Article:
Friday, October 2, 2015

In Defense of Anarchy

by Ed Gehrman

January, 1998

In Defense of Anarchy
For ten million years during the Pliocene our ancestors scampered after crabs and small shrimps or climbed seaside cliffs in search of birds eggs. We hunted immature sea mammals, foraged for shellfish, and repelled leopards with pebbles while standing chest-deep in water. Over these eons we lost most of our body hair, inherited a nose job, elongated and repositioned our genital organs, developed a subcutaneous layer of fat, and discovered how to make simple tools and throw a mean fast stone.
When the weather changed during the Pleistocene, we retreated to the woodlands and forests with our upright stance, hairless bodies, and stone tool kits. Life was intense; being alive in the morning to stretch and scratch and alive at night curled up with brothers, sisters, fathers, mothers in familial embrace was a major accomplishment. Organized into small bands of between 25 to 30 members, cooperation and reciprocity were our only social safety nets. Anarchy reigned; it was organization without coercion. There were no chiefs, leaders, priests. We all knew what had to be done to stay alive, and if we were skilled and lucky, we might make it to 50. Status came from attaining old age and having functional skills that contributed to the success of the small community. Change came slowly; thousands of generations passed with only minor alteration, a continuum incomprehensible today. We were all brothers and sisters then.
These are our roots: egalitarian, functional, and self-regulated. They served us well for millions of years. We populated the earth, walking together, heads up, eyes alert, a song in our hearts.
About ten thousand years ago, this scene slowly began to change. With the introduction of agriculture and with the domestication of animals, Eden was left behind; we can never return. The new knowledge demanded by this new technology began to alienate us from hunter-gathering and our egalitarian roots. Except for a few small and scattered exceptions, we have now evolved into civilized tool-makers extraordinary, but still singing. If the songs we sing are any indication of our true feelings, we are also creatures of love, frustrated love, unable to get much satisfaction.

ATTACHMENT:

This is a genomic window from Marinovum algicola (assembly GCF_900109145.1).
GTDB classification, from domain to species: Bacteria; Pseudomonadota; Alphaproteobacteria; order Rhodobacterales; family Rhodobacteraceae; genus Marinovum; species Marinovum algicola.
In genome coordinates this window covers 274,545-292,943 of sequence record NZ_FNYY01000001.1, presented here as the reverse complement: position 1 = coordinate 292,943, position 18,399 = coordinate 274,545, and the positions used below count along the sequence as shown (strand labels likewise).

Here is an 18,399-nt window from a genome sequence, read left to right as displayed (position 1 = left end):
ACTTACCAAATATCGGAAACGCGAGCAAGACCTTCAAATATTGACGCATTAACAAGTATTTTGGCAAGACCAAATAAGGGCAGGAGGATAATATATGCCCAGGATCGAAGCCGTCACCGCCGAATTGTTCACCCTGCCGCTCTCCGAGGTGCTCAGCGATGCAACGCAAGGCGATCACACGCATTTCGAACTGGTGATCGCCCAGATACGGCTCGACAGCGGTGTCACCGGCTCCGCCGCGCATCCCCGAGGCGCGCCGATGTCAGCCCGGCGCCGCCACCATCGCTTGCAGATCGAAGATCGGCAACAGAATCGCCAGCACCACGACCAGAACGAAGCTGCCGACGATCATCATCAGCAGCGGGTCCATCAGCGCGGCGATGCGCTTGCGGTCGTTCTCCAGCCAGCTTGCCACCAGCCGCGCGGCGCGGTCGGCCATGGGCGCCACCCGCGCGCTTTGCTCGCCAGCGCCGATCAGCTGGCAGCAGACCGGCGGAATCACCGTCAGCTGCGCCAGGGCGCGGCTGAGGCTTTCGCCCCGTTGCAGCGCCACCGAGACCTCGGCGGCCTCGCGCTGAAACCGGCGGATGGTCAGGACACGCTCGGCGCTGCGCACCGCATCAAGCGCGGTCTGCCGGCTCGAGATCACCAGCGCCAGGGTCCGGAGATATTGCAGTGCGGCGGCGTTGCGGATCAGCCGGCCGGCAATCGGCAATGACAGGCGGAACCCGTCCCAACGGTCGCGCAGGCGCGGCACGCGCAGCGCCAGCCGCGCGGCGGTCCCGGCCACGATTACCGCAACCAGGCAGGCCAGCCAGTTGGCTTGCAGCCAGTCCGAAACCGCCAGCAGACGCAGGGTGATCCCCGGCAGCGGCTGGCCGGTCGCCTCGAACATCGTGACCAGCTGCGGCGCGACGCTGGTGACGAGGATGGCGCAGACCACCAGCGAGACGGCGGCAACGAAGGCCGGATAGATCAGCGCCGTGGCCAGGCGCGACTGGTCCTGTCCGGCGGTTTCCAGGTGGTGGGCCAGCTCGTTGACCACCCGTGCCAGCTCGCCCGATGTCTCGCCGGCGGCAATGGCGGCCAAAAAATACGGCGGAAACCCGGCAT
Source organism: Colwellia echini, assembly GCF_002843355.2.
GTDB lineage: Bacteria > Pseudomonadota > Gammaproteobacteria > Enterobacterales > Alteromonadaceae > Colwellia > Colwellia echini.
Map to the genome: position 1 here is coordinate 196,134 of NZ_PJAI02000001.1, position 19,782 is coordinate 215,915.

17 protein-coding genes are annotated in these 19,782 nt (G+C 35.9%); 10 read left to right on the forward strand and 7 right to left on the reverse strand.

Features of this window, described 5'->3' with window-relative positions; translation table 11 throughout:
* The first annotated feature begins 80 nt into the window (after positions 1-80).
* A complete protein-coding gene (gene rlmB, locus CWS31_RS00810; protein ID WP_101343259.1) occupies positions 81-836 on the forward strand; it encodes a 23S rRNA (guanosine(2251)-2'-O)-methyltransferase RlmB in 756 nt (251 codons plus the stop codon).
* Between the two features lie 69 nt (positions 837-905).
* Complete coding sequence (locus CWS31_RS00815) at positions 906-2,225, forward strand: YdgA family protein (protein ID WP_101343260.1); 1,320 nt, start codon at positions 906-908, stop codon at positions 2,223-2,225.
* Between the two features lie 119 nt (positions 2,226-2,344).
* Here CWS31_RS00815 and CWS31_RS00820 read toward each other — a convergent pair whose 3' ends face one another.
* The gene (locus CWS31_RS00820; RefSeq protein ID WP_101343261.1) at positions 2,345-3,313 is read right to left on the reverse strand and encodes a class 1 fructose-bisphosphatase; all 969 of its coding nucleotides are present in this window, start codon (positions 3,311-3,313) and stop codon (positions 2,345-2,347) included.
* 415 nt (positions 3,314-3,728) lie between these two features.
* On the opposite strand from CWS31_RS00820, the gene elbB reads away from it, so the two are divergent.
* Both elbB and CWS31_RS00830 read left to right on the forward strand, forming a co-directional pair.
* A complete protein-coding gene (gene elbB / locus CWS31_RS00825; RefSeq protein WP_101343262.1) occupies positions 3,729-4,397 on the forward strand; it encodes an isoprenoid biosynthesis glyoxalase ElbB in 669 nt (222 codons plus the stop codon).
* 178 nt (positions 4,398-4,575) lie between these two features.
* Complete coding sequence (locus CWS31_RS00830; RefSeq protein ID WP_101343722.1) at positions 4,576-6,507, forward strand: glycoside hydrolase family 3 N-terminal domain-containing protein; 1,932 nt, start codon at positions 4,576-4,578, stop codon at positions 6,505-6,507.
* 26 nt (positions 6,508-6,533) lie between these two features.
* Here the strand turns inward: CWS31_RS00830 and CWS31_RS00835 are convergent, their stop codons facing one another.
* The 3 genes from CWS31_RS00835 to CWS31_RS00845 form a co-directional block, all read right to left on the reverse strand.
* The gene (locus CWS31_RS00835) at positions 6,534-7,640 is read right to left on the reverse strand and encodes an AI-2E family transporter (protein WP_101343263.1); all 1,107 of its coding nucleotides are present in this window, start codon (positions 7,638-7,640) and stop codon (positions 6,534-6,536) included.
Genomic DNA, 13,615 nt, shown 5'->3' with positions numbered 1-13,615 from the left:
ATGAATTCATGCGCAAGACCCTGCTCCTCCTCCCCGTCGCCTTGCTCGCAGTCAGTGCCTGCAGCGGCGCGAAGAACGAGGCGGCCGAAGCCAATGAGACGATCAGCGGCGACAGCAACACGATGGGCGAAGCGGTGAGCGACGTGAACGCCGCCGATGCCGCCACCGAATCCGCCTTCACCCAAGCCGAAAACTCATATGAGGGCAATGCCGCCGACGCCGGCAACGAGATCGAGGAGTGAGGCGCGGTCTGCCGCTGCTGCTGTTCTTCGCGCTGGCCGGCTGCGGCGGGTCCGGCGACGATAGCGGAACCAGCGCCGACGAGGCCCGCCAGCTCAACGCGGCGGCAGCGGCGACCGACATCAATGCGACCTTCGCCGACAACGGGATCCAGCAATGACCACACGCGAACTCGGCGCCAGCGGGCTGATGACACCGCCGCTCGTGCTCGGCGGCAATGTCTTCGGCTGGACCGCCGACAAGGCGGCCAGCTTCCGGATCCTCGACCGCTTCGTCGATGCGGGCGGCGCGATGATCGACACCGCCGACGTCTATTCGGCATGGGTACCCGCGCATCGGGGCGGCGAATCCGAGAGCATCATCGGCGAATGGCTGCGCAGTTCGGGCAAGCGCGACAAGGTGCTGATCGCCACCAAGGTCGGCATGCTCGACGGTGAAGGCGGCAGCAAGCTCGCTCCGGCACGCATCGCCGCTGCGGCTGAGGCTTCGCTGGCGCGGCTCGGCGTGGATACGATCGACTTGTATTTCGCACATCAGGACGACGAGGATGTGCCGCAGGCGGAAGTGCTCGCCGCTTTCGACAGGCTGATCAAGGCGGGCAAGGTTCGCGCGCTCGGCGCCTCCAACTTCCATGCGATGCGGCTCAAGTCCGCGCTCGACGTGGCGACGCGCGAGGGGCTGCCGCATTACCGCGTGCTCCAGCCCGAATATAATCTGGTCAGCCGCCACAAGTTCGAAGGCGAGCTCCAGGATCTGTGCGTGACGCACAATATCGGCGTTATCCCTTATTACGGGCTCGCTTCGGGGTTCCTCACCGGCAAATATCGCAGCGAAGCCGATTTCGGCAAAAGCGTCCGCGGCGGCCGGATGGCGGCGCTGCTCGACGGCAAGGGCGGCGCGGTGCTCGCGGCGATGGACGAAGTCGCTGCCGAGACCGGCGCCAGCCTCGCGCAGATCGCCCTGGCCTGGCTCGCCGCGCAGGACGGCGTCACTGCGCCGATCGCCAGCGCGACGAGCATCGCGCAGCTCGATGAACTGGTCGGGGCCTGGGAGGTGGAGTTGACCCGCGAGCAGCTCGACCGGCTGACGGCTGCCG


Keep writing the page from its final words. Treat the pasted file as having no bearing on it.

Two behaviors have separated humans from other primates and have led to our dominance: our ability to share and cooperate and our escape from the hierarchical arrangements that molded other primate societies. We substituted symbolic status and reciprocity for hierarchical chain-of-command and physical dominance. These new behaviors gave us a competitive edge over other primate rivals.
Reciprocity is the key to cooperation. It relies on balance, on a mutuality of goals: you make me happy and secure and I'll do the same for you, brother; you treat me as I treat you, sister. Since the advent of the "state", in Mesopotamia (3500 B.C.), the concept of reciprocity has been devalued as a functional skill. Its slow disappearance from our repertoire of behaviors has disrupted our ability to relate to one another in ways we find mutually satisfying. Those who can ignore these emotional and reciprocal needs and keep their nose to the grindstone attain success, while those that are unable to repress these ancient yearnings find life's path difficult to negotiate. Possessiveness and competition have replaced the shared regard we once valued.